Not sure if I should classify this machine as an antique, perhaps classic analogue fits best.
It seems to have some following in the USA, but in Australia it is a rare beast. My first Whites was a blue box 6000 series that swallowed a lot of batteries and was more than heavy. For better or worse I ran in on GEB MAX most of the time. It punched deep and performed well. Built to last, the 6000 series still show up here and there. The MInelab Pi revolution was well on its way when the XL Pro appeared and so it never gained many followers downunder. Years after getting an MXT I noticed the XL Pro online and researched it. After a few years I managed to buy one and found it an excellent all rounder to compliment the MXT. It's reputation seemed well founded and in my experience it performs very well. Not my first choice on the goldfields, but it can be made to work and the older blue box machines found a lot of gold in the early years. Excellent balance like all White's machines, good depth and stable performance make it a winner. I enjoy swinging this old classic and will continue to do so for many years to come. Love that meter, fantastic audio and good looks... Karelian
By Jeff McClendon
I got several major laughs looking at a "New" metal detector listing on Ebay. The listing is at MD-88 Deep Ground Metal Detector Gold Detector Pressure Stone Diamond Detector. It was incredible. I love the Minelab knock-off manual and coils.
It uses 8 AAs and weighs 3.5 kg ?????? over 7 lbs. Must be really confusing to assemble. Is that coil on backwards........🤔
I'm attaching the manual (downloaded from Fisher's site). (Edit: see Steve's link in his response below.) On page 9, bullet point 4. it says: Still holding the GEMINI-3 parallel to the ground, slowly turn the balance knob (with arrow) on the three-piece handle counterclockwise until you get silence (null) and zero meter reading.
My question is this: is the knob actually doing an electronic adjustment (such as being attached to a variable resistor or capacitor) or is it just re-aligning / repositioning the transmitter/receiver/attachment rod to optimal location?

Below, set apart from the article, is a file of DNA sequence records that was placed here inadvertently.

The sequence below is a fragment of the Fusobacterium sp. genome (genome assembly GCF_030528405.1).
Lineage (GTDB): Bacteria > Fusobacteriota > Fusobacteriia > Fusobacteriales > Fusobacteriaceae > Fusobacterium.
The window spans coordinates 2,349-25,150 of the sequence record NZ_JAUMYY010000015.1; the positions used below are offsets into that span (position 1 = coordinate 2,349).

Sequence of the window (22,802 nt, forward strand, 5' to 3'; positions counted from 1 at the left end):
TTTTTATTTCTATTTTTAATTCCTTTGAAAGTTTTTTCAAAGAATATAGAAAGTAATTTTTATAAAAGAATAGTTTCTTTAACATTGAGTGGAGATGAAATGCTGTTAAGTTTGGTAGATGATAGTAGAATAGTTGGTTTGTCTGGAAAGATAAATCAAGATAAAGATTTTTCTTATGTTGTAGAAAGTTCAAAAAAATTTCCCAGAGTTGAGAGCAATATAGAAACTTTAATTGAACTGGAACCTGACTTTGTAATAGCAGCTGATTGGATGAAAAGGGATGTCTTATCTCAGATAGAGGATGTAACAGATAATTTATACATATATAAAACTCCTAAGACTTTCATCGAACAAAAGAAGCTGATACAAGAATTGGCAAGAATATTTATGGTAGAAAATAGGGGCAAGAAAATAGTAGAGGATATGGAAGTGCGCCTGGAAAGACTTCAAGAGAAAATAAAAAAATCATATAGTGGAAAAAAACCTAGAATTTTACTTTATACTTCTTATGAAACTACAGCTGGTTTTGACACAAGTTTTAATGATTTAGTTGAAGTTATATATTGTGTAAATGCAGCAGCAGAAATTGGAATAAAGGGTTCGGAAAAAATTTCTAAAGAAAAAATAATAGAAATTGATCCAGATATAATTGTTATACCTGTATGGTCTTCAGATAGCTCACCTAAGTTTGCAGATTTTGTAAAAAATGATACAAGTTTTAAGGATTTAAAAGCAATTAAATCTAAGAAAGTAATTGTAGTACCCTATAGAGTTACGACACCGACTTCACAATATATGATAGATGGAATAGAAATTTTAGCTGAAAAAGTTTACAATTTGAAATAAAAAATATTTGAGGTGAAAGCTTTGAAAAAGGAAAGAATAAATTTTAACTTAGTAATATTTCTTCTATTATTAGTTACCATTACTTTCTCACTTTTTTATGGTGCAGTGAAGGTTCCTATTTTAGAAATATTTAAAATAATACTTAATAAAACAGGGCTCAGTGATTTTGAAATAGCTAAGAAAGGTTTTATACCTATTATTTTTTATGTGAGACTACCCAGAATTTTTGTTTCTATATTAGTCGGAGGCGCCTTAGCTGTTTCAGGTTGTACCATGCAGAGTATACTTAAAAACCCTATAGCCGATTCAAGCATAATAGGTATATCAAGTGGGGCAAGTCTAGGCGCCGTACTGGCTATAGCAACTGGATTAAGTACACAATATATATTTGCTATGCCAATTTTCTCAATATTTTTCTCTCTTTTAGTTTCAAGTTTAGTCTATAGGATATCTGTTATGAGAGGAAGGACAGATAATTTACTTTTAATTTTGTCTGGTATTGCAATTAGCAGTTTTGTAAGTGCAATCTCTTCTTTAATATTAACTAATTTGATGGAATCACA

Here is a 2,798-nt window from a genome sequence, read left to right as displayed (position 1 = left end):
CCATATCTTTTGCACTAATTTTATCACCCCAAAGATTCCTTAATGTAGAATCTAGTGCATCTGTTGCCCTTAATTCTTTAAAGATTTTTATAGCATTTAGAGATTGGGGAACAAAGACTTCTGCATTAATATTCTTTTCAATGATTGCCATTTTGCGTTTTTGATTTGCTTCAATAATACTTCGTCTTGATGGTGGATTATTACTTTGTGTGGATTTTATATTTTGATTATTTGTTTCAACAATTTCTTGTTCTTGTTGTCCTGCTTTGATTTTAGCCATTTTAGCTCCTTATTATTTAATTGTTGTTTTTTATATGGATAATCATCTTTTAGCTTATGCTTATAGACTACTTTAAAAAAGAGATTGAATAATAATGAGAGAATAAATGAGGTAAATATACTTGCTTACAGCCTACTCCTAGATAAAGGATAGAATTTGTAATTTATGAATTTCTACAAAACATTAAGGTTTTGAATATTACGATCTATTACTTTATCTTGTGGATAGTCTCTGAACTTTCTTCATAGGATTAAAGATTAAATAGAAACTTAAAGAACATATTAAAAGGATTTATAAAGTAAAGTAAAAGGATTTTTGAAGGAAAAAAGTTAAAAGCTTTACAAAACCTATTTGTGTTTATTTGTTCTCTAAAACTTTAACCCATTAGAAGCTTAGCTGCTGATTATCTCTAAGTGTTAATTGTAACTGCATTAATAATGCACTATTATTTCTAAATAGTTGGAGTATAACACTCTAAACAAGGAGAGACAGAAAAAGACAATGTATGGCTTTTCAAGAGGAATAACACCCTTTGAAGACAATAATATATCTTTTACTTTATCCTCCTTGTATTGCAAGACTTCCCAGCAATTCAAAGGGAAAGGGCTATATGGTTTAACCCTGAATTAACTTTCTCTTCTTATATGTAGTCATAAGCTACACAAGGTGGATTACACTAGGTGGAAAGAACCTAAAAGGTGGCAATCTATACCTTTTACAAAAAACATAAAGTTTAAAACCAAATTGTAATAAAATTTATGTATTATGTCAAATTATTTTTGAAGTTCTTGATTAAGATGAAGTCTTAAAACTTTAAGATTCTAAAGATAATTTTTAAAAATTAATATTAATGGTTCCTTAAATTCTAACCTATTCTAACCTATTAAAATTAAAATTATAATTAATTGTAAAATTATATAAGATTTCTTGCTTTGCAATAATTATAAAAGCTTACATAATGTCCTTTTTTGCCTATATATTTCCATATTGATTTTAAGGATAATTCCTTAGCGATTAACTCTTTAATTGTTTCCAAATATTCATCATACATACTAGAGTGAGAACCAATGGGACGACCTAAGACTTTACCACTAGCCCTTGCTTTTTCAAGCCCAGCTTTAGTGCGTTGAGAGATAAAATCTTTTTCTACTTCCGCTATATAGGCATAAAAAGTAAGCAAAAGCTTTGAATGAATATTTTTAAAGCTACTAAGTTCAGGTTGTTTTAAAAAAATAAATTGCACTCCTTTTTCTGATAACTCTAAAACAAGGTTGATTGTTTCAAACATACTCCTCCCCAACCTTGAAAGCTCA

By Mike Hillis
Getting ready to buy another Omega 8500. I love the feature set on this detector.
I field tested prototypes of it and got a 1st production run model for compensation of my time, which I sold last year to fund some other detector purchases. Looking at the market there really isn't anything to compete with its feature set when you need something more than simple phase shift target id in its price range....when you get the chance take look at the operating manual.
I especially like the Multiple Target Category System:
This feature is available only in Discrimination Mode. For each target, the Omega 8500 calculates four independent numerical Target-ID’s on each pass of the coil; one primary and three secondary. Each one of the Target-ID’s will correlate to a target category on the LCD. There will be one solid primary category lighting up and up to three additional secondary target categories. All are different readings of the same target, with the primary category being the one with most reliable signal. If the Target-ID’s vary, they will show up as multiple illuminated categories, and this could indicate the detector is picking up noise, a faint/weak signal or that the target is irregularly shaped.
It has its warts but I have found some good gold jewelry with it, attaching a little 18K eye candy...
Now just to figure out where to buy it from.